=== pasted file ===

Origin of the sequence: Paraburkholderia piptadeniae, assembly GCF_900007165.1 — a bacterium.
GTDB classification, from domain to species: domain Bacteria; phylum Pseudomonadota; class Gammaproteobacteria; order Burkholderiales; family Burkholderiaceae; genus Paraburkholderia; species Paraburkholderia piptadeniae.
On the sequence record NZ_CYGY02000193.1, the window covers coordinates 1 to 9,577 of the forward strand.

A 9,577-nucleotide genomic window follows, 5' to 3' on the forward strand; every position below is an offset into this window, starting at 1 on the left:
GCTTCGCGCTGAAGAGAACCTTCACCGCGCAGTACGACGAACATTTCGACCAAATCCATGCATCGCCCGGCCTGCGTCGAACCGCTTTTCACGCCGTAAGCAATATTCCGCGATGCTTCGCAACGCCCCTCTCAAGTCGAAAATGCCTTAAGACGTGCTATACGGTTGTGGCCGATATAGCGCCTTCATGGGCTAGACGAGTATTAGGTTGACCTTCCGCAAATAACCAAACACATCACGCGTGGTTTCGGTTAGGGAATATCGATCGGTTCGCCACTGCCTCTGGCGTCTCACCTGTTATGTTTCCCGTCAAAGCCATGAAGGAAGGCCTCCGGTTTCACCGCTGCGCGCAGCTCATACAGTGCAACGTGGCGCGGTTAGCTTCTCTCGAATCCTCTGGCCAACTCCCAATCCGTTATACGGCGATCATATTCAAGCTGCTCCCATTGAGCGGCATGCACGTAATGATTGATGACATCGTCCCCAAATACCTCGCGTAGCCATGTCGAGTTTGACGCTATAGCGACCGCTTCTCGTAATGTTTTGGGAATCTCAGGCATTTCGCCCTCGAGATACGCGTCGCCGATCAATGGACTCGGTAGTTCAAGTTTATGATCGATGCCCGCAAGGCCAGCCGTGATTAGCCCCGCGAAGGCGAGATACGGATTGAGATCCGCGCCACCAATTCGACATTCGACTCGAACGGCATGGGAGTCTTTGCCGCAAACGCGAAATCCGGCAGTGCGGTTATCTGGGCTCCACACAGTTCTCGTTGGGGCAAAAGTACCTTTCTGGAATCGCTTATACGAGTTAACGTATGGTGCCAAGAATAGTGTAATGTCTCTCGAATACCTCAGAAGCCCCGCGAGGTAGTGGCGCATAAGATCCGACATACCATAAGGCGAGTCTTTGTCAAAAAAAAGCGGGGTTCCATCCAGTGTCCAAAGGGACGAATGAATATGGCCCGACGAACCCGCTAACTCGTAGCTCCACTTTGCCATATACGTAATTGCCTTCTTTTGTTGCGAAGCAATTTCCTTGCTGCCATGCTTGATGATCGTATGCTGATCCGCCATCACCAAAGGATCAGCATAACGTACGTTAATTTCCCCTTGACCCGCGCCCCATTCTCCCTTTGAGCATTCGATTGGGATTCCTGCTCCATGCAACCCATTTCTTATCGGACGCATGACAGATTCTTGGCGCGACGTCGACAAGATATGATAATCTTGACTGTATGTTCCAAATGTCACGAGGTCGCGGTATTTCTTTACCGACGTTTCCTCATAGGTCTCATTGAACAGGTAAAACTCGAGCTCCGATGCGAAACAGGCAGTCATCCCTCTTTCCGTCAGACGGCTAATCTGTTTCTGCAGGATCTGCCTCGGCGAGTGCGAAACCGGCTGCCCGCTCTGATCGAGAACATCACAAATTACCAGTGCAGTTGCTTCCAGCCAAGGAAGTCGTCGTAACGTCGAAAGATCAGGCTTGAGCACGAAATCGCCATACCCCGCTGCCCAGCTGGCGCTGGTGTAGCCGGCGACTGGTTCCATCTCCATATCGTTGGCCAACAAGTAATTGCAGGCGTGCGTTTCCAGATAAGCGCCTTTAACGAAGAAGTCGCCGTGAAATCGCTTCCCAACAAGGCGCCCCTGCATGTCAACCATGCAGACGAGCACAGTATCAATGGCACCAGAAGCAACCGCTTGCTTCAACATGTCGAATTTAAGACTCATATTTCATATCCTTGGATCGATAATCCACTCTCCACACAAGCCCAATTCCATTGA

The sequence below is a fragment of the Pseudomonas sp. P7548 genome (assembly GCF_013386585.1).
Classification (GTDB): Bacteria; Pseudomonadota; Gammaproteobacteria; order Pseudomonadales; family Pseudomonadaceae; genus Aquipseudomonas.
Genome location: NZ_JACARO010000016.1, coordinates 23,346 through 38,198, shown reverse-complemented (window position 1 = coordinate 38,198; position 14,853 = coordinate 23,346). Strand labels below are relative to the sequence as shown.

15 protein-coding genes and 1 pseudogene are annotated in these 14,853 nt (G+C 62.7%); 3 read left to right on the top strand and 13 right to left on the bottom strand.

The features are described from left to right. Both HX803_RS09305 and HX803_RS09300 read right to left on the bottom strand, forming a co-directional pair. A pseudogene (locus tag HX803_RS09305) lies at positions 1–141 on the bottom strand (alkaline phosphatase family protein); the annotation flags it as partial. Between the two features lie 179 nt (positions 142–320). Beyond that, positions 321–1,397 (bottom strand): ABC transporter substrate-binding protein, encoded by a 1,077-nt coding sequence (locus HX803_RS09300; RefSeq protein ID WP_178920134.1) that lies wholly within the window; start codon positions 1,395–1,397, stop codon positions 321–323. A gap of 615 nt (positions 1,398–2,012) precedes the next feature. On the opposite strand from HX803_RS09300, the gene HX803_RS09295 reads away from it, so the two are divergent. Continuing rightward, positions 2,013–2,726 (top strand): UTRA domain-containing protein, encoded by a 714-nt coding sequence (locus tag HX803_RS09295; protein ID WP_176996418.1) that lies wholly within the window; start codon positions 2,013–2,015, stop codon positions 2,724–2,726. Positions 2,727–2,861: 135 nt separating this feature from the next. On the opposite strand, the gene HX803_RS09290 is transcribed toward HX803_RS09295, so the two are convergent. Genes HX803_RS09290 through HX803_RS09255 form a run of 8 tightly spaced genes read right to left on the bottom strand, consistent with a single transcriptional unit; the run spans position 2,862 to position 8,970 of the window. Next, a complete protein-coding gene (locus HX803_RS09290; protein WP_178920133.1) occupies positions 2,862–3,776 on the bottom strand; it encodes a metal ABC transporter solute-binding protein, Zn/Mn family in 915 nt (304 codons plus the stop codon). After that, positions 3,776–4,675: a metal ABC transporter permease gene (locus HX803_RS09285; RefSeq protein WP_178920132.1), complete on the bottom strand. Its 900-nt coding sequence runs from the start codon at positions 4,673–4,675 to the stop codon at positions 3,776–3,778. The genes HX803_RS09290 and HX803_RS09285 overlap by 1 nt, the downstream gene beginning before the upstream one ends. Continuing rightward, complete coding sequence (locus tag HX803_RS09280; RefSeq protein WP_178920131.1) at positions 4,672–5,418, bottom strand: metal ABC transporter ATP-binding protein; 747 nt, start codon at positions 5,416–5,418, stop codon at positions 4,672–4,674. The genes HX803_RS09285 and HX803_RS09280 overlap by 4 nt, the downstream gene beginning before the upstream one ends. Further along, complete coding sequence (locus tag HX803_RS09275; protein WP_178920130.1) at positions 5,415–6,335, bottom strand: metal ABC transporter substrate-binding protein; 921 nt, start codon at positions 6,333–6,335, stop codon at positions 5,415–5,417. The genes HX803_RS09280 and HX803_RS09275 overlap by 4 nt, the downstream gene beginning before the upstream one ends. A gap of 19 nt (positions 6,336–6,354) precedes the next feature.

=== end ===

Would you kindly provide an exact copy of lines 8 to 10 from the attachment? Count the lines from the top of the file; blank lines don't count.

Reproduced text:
Genome location: NZ_JACARO010000016.1, coordinates 23,346 through 38,198, shown reverse-complemented (window position 1 = coordinate 38,198; position 14,853 = coordinate 23,346). Strand labels below are relative to the sequence as shown.

15 protein-coding genes and 1 pseudogene are annotated in these 14,853 nt (G+C 62.7%); 3 read left to right on the top strand and 13 right to left on the bottom strand.

The features are described from left to right. Both HX803_RS09305 and HX803_RS09300 read right to left on the bottom strand, forming a co-directional pair. A pseudogene (locus tag HX803_RS09305) lies at positions 1–141 on the bottom strand (alkaline phosphatase family protein); the annotation flags it as partial. Between the two features lie 179 nt (positions 142–320). Beyond that, positions 321–1,397 (bottom strand): ABC transporter substrate-binding protein, encoded by a 1,077-nt coding sequence (locus HX803_RS09300; RefSeq protein ID WP_178920134.1) that lies wholly within the window; start codon positions 1,395–1,397, stop codon positions 321–323. A gap of 615 nt (positions 1,398–2,012) precedes the next feature. On the opposite strand from HX803_RS09300, the gene HX803_RS09295 reads away from it, so the two are divergent. Continuing rightward, positions 2,013–2,726 (top strand): UTRA domain-containing protein, encoded by a 714-nt coding sequence (locus tag HX803_RS09295; protein ID WP_176996418.1) that lies wholly within the window; start codon positions 2,013–2,015, stop codon positions 2,724–2,726. Positions 2,727–2,861: 135 nt separating this feature from the next. On the opposite strand, the gene HX803_RS09290 is transcribed toward HX803_RS09295, so the two are convergent. Genes HX803_RS09290 through HX803_RS09255 form a run of 8 tightly spaced genes read right to left on the bottom strand, consistent with a single transcriptional unit; the run spans position 2,862 to position 8,970 of the window. Next, a complete protein-coding gene (locus HX803_RS09290; protein WP_178920133.1) occupies positions 2,862–3,776 on the bottom strand; it encodes a metal ABC transporter solute-binding protein, Zn/Mn family in 915 nt (304 codons plus the stop codon). After that, positions 3,776–4,675: a metal ABC transporter permease gene (locus HX803_RS09285; RefSeq protein WP_178920132.1), complete on the bottom strand. Its 900-nt coding sequence runs from the start codon at positions 4,673–4,675 to the stop codon at positions 3,776–3,778. The genes HX803_RS09290 and HX803_RS09285 overlap by 1 nt, the downstream gene beginning before the upstream one ends. Continuing rightward, complete coding sequence (locus tag HX803_RS09280; RefSeq protein WP_178920131.1) at positions 4,672–5,418, bottom strand: metal ABC transporter ATP-binding protein; 747 nt, start codon at positions 5,416–5,418, stop codon at positions 4,672–4,674. The genes HX803_RS09285 and HX803_RS09280 overlap by 4 nt, the downstream gene beginning before the upstream one ends. Further along, complete coding sequence (locus tag HX803_RS09275; protein WP_178920130.1) at positions 5,415–6,335, bottom strand: metal ABC transporter substrate-binding protein; 921 nt, start codon at positions 6,333–6,335, stop codon at positions 5,415–5,417. The genes HX803_RS09280 and HX803_RS09275 overlap by 4 nt, the downstream gene beginning before the upstream one ends. A gap of 19 nt (positions 6,336–6,354) precedes the next feature.